By Jim Bishop.
In November of 2019, Scott and I participated in the Pacific Horticulture Tour of Costa Rica.
Our trip started in the capital city, San José. From there we did several day long trips. On a walking tour of San José we found that unlike much of Central America, it is a relatively new country without much of a colonial past but does have nice museum with pre-Columbian artifacts.
Nectandra Cloud Forest
The first day, on the Caribbean side of Costa Rica, we visited a private cloud forest preserve northwest of San Jose to the Nectandra Cloud Forest Gardens.
The preserve is for scientific field research by the Nectandra Institute. Current research includes identification of dominant and unusual plants, and investigation into the variables influencing natural reforestation in cloud forests.
Some plants included in the garden are for aesthetics while others are for their importance in medicinal, indigenous and cultural uses.
We walked through the dense forest in the clouds observing the insects, birds and flora, streams and experiencing the serenity of the place.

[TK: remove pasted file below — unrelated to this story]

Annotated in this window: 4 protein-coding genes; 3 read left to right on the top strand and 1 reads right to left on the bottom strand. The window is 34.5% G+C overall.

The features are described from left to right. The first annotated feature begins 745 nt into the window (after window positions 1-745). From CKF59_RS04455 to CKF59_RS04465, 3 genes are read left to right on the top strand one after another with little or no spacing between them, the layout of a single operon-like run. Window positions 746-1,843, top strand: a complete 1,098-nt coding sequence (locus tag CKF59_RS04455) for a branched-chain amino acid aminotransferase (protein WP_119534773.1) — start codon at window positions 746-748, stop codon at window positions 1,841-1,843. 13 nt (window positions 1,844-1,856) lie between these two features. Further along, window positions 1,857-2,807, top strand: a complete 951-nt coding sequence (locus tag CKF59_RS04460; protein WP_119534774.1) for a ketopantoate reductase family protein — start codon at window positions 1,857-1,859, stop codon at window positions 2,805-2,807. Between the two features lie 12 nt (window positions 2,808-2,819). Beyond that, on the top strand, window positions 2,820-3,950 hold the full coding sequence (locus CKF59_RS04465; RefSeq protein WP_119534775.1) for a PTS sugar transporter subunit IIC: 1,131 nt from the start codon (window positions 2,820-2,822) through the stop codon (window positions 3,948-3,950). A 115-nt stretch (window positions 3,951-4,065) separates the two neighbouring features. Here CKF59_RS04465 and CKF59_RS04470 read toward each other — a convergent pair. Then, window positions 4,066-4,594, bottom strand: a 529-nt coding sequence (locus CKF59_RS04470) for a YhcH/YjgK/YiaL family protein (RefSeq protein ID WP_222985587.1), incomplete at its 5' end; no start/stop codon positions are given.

Sarchi Orchid Gardens
The Sarchi Else Kientzler botanical garden was created by Ludwig Kientzler, who wanted to contribute to education and environmental conservation.
The project started in 1998 in an old coffee farm, and was officially opened on July 27, 2006, after nine years of preparation. Else Kientzler Botanical Garden has around 2000 species of plants in its 11 garden areas.
Unlike the dense cloud forest garden we visited in the morning, this garden was the exact opposite with wide pathways, roads and more formally designed and less naturalistic gardens.
Thomas Wiedenmann Gardens
Day 2 we visited Thomas Wiedenmann Gardens near the town of Guacimo in Limon near the caribbean coast.
It is a private nursery that grew exotic tropical flowers which they exported mainly to Europe. Thomas has a passion for tropical plants that flourish in the humid forests of the Caribbean. His garden consists of a collection exotic plants such as heliconias, palms, gingers, calatheas, bromeliads, cordylines, cycads, dracaenas and more.
Thomas also grows exotic fruit trees such as the mangosteen; a real treat when in season! The farm receives lots of rain every year and is able to produce year round. Thomas is working on creating hybrid bromeliads in multicolor displays. The owner said it was too difficult to export to the U.S. due to all of the agricultural inspection rules. After the packing house tour, we were given a tour of the growing grounds and gardens.
Lunch at Turrialtico Turrialtico is rustic wood lodge with panoramic views over the valley and mountain range.The property is surrounded by tropical gardens. We saw some toucans across the road high up in the trees but too far away to photograph.